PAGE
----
Retrovirus & Opportunistic Infections (cont.)

In another related study, "Trivacan," they enrolled subjects on a stable regimen with high CD4 cells and randomly assigned them to either continue on their current therapy, to interrupt their treatment with a plan to restart if T cells declined to below 250 cells/uL, or a strategy where they would go off their treatment for 8 weeks and then restart for 8 weeks. The primary endpoint was the percent of subjects who maintained T cells over 350 cells/uL at 24 months as well as the risk of clinical progression. Near the end of 2005 the Data Safety Monitoring Board reviewed the three different arms, and found that there was an increased risk of progression amongst those in the so-called 'CD4-Guided Treatment Interruption Arm.' As a result of this the interruption arm was stopped and the continuous therapy versus the 8 weeks on / 8 weeks off arm were continued, presumably because they didn't see a difference in outcomes between these groups. Data was presented comparing the continuous treatment arm verses the CD4-Guided Treatment. Although baseline characteristics were similar between the groups there was a highly significant increased risk of progression in those of the CD4-guided strategy. Interesting, many clinical events were bacterial infections including bacteremia.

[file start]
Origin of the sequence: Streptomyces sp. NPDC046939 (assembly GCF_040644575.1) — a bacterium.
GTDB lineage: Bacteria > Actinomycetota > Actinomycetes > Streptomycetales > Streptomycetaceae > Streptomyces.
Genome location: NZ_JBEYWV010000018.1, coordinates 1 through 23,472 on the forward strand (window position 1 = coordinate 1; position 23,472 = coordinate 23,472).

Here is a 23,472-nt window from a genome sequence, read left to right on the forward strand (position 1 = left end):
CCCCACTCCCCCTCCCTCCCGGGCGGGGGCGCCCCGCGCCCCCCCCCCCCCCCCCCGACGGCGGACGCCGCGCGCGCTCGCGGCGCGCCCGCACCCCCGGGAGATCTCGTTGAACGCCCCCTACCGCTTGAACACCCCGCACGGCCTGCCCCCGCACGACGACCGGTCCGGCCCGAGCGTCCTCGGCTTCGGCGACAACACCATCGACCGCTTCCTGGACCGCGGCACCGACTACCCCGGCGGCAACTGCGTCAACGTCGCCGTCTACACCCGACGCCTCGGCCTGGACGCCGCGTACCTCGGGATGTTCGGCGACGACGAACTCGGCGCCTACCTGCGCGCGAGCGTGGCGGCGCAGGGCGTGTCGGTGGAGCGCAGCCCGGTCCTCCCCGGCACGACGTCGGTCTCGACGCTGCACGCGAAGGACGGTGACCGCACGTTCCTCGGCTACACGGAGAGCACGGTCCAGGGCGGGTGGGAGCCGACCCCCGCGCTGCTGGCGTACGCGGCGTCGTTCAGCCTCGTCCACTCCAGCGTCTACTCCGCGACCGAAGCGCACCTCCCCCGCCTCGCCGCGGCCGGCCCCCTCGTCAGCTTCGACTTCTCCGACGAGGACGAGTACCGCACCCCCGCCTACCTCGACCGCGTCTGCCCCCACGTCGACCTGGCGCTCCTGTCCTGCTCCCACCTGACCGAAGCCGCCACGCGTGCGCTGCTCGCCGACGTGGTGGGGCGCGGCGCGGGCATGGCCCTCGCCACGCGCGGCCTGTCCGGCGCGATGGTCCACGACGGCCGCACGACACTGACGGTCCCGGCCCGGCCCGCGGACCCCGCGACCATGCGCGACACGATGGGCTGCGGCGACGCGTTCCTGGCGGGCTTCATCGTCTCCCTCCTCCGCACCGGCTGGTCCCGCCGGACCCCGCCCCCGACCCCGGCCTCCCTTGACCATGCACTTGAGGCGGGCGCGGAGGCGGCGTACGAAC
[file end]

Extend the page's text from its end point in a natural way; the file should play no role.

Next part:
In contrast to these two studies another study that used CD4-guided treatment interruptions called the "Staccato Trial" (performed largely in Asia) reported different results. This study originally had 3 arms, including people with high CD4 cell counts on stable regimens, who either continued their therapy, would start it and restart it every week, or stay off of therapy until their CD4 cells dropped below 350 cells/uL, not 250 cells/uL as used in the SMART and Trivacan studies. In this particular study the week on / week off arm was prematurely terminated some time ago because of poor outcomes. In contrast, those in the CD4-guided therapy had similar outcomes to those with continuous treatment, only the latter group having had less total drug exposure.

There was a panel discussion of experts in the field that followed these presentations to discuss some of the differences and what the clinical implications were of these findings and what additional research might be pursued as a result of this work. The most obvious difference between the studies was that CD4 counts were allowed to go lower in the two studies that showed inferior outcomes. Therefore, it may very well be, that in people who are on treatment, many of whom may have had more advanced disease and low CD4 cells in the past- do need to stay on treatment or are at risk for clinical progression. There are likely to be other differences that will be defined as additional information emerges. In the interim, treatment interruption should be performed with great caution and with careful monitoring of CD4 cells while off therapy.

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